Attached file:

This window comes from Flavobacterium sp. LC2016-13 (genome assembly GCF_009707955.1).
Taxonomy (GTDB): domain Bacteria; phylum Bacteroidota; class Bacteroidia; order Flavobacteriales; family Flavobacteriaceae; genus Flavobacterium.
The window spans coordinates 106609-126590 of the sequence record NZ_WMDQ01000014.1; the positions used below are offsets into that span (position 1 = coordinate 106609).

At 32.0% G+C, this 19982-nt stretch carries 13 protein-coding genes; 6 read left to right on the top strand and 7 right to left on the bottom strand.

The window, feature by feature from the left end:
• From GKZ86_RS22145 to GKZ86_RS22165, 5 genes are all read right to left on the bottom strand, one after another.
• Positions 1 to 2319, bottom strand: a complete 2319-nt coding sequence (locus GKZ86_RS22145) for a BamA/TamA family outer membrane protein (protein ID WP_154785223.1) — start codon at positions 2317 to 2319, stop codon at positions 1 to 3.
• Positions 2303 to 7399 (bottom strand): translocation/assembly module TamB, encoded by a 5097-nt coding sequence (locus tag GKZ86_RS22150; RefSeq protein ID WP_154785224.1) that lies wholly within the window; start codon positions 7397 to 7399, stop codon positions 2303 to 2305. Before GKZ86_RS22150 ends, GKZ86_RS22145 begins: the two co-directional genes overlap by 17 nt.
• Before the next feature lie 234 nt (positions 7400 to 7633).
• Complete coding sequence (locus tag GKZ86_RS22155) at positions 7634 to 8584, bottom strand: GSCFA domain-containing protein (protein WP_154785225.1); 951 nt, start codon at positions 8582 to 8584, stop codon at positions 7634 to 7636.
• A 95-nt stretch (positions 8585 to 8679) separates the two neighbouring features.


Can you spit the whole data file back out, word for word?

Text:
This window comes from Flavobacterium sp. LC2016-13 (genome assembly GCF_009707955.1).
Taxonomy (GTDB): domain Bacteria; phylum Bacteroidota; class Bacteroidia; order Flavobacteriales; family Flavobacteriaceae; genus Flavobacterium.
The window spans coordinates 106609-126590 of the sequence record NZ_WMDQ01000014.1; the positions used below are offsets into that span (position 1 = coordinate 106609).

At 32.0% G+C, this 19982-nt stretch carries 13 protein-coding genes; 6 read left to right on the top strand and 7 right to left on the bottom strand.

The window, feature by feature from the left end:
• From GKZ86_RS22145 to GKZ86_RS22165, 5 genes are all read right to left on the bottom strand, one after another.
• Positions 1 to 2319, bottom strand: a complete 2319-nt coding sequence (locus GKZ86_RS22145) for a BamA/TamA family outer membrane protein (protein ID WP_154785223.1) — start codon at positions 2317 to 2319, stop codon at positions 1 to 3.
• Positions 2303 to 7399 (bottom strand): translocation/assembly module TamB, encoded by a 5097-nt coding sequence (locus tag GKZ86_RS22150; RefSeq protein ID WP_154785224.1) that lies wholly within the window; start codon positions 7397 to 7399, stop codon positions 2303 to 2305. Before GKZ86_RS22150 ends, GKZ86_RS22145 begins: the two co-directional genes overlap by 17 nt.
• Before the next feature lie 234 nt (positions 7400 to 7633).
• Complete coding sequence (locus tag GKZ86_RS22155) at positions 7634 to 8584, bottom strand: GSCFA domain-containing protein (protein WP_154785225.1); 951 nt, start codon at positions 8582 to 8584, stop codon at positions 7634 to 7636.
• A 95-nt stretch (positions 8585 to 8679) separates the two neighbouring features.